Washington Post names Dr Khan and Farooq as those who sold N-technology
By Khalid Hasan
WASHINGTON: The Washington Post on Wednesday, quoting unnamed Pakistani intelligence officials, named Dr Abdul Qadeer Khan and Mohammad Farooq as the two men who acted as middlemen to supply nuclear weapons technology to Iran and Libya.
A front-page dispatch filed from Karachi by the newspaper’s Pakistani stringer Kamran Khan said that the two scientists had “provided the help, including blueprints for equipment used to enrich uranium, both directly and through a black market based in the Persian Gulf emirate of Dubai.” The middlemen, from South Africa, Germany, the Netherlands, Sri Lanka and elsewhere, allegedly also offered the Pakistani scientists’ services to Syria and Iraq, but deals apparently never struck, according to the officials, who spoke to Washington Post on condition of anonymity.
The report said that in return for the scientists’ assistance in the late 1980s and early 1990s, Iran channelled millions of dollars to foreign bank accounts allegedly controlled by the two men, one of whom Dr Khan, amassed large real estate holdings in Pakistan and Dubai, the officials said.
This is not all.
US intelligence officials have said, says the Post, that it is their belief that North Korea obtained uranium-enrichment technology and equipment from Pakistan in exchange for missiles.
One of the three Pakistani intelligence officials quoted by Kamran Khan had said that a variety of high-ranking military officials “looked the other way as insiders volunteered information about all sorts of problems in the highest echelons of the Kahuta Research Laboratory (KRL) bureaucracy”.
The report quoted another official saying that to show its commitment and international responsibility to nuclear non-proliferation, Pakistan has assured the IAEA of strong legal action against the culprits. It said although the nuclear programme was now under control, “it has suffered from lax security in the past, when Dr Khan and other senior scientists were given vast resources and freedom from outside scrutiny that may have contributed to the leaking of nuclear secrets”.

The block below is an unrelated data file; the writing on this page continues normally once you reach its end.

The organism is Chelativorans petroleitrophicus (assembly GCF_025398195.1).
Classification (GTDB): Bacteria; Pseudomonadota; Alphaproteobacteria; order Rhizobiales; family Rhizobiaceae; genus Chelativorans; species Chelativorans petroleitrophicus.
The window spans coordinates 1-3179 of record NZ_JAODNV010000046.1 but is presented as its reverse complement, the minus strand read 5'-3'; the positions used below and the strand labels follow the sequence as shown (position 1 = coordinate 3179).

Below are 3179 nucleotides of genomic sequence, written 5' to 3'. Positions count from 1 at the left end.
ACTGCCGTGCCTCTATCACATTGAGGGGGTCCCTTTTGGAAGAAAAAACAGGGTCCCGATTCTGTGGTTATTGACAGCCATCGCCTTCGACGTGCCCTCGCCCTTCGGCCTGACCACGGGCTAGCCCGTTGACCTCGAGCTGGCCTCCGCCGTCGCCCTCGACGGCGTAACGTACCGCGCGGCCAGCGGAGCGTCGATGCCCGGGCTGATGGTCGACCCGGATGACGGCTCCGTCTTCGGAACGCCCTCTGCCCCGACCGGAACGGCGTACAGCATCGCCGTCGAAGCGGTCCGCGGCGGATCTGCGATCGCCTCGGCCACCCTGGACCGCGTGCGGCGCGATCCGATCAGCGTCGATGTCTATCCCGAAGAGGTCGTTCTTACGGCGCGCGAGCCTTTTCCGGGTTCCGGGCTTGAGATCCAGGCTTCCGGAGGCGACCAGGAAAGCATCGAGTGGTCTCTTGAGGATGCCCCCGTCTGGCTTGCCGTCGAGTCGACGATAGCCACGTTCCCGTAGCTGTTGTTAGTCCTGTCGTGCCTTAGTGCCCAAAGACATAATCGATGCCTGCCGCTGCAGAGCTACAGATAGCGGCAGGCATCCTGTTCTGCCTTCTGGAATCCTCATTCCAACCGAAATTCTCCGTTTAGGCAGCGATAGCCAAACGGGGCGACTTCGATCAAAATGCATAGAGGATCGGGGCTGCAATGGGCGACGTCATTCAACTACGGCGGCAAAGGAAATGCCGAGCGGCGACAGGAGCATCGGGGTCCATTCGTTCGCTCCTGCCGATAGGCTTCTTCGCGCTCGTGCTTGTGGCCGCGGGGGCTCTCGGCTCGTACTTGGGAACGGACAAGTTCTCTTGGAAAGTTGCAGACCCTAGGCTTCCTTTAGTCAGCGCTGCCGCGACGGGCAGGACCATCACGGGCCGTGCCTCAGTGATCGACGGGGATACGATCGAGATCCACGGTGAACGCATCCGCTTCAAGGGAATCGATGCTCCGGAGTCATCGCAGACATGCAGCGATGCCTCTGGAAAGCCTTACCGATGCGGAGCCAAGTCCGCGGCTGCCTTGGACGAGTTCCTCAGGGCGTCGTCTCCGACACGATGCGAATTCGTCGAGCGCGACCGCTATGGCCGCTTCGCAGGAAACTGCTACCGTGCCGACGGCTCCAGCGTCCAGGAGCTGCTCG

The Post quoted a former nuclear scientist with 30 years of service to say, “It was a no-questions-asked regime for the KRL. Dr Khan was never supposed to answer or explain his frequent foreign trips. He spent billions of dollars without any significant financial oversight.”
One of the officials involved in the current investigation said that while the “money trail” provided some of the evidence against Dr Khan and Mr Farooq, the most damaging information was given by Iran and Libya to the IAEA, which then passed it along to Pakistani authorities.
“The governments of Iran and Libya have exposed the racket,” one of the officials said. “They made no attempt to hide their sources, as if they wanted to settle a score with the Pakistani scientists.”
A senior official close to President General Pervez Musharraf said the information provided by the IAEA was so specific and incriminating that the president decided to confront Mr Khan personally in the last week of November. “For the first time, I saw tears in the president’s eyes, who thought that it was the worst-ever breach of the nation’s trust,” recalled the aide. Gen Musharraf is eager to pursue charges against the scientists, but some advisers are urging a milder punishment, such as dismissing Dr Khan from his post as an adviser to the government on nuclear issues, the official added.
According to the report, Dr Khan has subsequently been questioned by Lt Gen Ehsanul Haq, chief of the Inter-Services Intelligence, and Lt Gen Khalid Kidwai, commander of the Strategic Planning and Development Cell, which was created several years ago to oversee nuclear security in Pakistan.
“Pakistani investigators have determined that in addition to selling technology through black-market Dr Khan also provided direct help to Iranian nuclear scientists by giving them blueprints for high-speed centrifuges used to enrich uranium for nuclear bombs, and the names of clandestine suppliers for centrifuge parts, officials said. Mr Farooq, an engineer with expertise in centrifuges, helped facilitate Dr Khan’s efforts during several trips to Iran, the officials said.
Dr Khan was well compensated for his work in behalf of the Iranians, the officials said. He purchased houses for his children and spent considerable sums to organise seminars, distribute posters and publish books aimed at lauding his achievements in the country’s nuclear programme, officials said.